The Utah DC Delegation, led by pollution-lobby shill Rep Bishop, allowed the Land and Water Conserva
This week, shamefully, our Utah House members, led by Bishop, have officially failed to renew the Land and Water Conservation Fund, a program that protects and improves parks and outdoor areas WITHOUT burdening taxpayers. It is paid for by those corporations who extract from public land. The LWCF has brought hundreds of millions of dollars to help UTAH with over 50 major projects.
As of Sept. 30, LWCF is officially out of business. Money collected with stay with the polluters and extracting industries.
HERE ARE SOME EXAMPLES OF LWCF PROJECTS IN UTAH:
Project: Wasatch-Cache National Forests
LWCF Contribution: $13.4 million
Short Description: For years, the residents of Salt Lake, Weber, Davis, Utah, and Cache Counties have benefited from their unique geographical location along the slopes of the Wasatch Range, which provides recreational opportunities, an escape from urban pressures, and a sense of community pride and identity. Over $13.4 million in LWCF investment has gone to the National Forests, protecting this important resource for all of its visitors.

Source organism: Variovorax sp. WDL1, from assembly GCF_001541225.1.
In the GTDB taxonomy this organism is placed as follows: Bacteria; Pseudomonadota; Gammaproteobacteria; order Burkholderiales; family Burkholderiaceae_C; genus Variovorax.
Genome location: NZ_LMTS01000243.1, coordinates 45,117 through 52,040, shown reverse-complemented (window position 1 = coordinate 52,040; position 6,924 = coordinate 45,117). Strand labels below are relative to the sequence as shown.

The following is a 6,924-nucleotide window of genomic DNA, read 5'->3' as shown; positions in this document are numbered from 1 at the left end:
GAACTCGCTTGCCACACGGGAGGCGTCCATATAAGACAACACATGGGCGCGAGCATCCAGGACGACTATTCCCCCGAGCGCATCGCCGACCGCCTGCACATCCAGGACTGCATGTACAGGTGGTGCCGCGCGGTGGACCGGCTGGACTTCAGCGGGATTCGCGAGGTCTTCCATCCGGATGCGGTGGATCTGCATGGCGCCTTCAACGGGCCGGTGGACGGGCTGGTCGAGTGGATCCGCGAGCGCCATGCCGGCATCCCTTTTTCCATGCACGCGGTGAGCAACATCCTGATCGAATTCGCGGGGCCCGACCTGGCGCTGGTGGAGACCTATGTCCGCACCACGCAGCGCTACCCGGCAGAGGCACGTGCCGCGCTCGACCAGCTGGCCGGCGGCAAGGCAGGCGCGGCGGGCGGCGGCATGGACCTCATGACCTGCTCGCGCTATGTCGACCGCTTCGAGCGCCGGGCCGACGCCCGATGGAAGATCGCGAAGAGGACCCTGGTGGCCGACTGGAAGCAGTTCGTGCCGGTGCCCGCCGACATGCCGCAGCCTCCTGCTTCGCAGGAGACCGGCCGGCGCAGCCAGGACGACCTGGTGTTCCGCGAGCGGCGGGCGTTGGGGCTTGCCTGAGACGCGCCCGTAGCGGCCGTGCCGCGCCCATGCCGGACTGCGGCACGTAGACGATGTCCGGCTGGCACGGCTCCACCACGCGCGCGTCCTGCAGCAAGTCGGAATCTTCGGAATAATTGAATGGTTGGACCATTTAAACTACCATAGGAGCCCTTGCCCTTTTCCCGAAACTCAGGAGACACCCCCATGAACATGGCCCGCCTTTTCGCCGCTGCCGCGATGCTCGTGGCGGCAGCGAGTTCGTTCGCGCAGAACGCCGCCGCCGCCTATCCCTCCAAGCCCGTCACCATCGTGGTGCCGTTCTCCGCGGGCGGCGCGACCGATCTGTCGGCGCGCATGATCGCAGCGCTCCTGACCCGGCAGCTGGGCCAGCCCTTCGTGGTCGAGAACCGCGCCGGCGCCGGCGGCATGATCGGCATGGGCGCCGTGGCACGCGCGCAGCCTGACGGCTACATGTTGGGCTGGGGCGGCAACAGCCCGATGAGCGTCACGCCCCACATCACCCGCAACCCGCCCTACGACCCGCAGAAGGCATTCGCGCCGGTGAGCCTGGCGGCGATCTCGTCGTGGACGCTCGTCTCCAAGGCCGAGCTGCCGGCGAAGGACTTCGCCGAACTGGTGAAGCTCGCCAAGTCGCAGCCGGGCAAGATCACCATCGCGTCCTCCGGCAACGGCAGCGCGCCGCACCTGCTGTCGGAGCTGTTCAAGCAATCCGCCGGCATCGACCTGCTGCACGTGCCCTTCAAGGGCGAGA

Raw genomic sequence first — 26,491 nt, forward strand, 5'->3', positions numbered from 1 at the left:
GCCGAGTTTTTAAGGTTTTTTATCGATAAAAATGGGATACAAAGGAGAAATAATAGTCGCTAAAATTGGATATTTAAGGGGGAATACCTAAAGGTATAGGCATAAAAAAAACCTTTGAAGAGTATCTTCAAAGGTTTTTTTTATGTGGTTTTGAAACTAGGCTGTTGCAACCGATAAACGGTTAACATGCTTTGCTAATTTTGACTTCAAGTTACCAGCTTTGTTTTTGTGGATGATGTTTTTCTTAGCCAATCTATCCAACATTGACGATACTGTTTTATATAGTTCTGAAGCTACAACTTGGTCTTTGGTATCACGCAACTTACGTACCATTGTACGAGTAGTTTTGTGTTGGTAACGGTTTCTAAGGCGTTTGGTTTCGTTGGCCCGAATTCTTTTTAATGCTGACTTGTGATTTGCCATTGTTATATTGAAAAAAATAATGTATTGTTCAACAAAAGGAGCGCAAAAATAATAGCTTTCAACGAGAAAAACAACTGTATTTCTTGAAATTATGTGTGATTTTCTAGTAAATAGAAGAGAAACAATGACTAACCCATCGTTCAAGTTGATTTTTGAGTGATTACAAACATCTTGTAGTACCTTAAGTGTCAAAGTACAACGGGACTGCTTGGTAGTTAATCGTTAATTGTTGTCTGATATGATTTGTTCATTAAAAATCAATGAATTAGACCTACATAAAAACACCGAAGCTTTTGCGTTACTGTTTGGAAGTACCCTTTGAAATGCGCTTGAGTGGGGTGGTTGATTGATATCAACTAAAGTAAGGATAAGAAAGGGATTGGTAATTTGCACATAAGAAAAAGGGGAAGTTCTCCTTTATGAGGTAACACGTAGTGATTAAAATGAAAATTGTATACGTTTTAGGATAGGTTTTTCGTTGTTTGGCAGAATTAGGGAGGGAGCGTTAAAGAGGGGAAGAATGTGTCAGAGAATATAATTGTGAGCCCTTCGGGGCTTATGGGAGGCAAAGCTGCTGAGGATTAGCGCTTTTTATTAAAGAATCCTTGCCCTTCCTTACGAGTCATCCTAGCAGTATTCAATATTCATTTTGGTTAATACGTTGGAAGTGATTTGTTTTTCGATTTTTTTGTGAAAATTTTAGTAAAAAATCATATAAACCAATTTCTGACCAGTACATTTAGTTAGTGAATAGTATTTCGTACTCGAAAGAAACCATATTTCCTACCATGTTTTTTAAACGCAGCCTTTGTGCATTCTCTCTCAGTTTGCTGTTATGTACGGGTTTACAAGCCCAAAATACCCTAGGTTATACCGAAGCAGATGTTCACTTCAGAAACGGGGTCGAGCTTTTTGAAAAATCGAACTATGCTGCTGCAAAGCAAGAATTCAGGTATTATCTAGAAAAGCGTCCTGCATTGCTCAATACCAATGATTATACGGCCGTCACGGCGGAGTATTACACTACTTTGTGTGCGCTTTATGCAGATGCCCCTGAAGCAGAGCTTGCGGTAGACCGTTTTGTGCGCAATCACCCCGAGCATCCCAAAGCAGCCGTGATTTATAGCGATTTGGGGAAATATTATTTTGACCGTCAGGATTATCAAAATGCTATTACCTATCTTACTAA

Project: Bonneville Shoreline Trail
LWCF Contribution: $15.3 million
Stakeholders Involved: The Trust for Public Land, Weber Pathways
Project Characteristics: Recreational access, drinking water, consolidating maintenance)
Short Description: Local governments, citizens, non-profits, and private landowners have been working with the U.S. Forest Service since 1991 to acquire and protect properties along the Bonneville Shoreline Trail. Because the BST crosses scores of canyons that drain the Wasatch Mountains, residents along the trail – about 80 percent of all Utahans – rely on the lands along the BST for recreation access into the canyons and for watershed protection. LWCF funds have protected thousands of acres and ensured a high quality of life for the area’s residents. As former Salt Lake County Mayor Peter Corroon has stated, “Open space in our urban interface areas may well be one of the final frontiers. It’s no secret our valley is growing dramatically and with this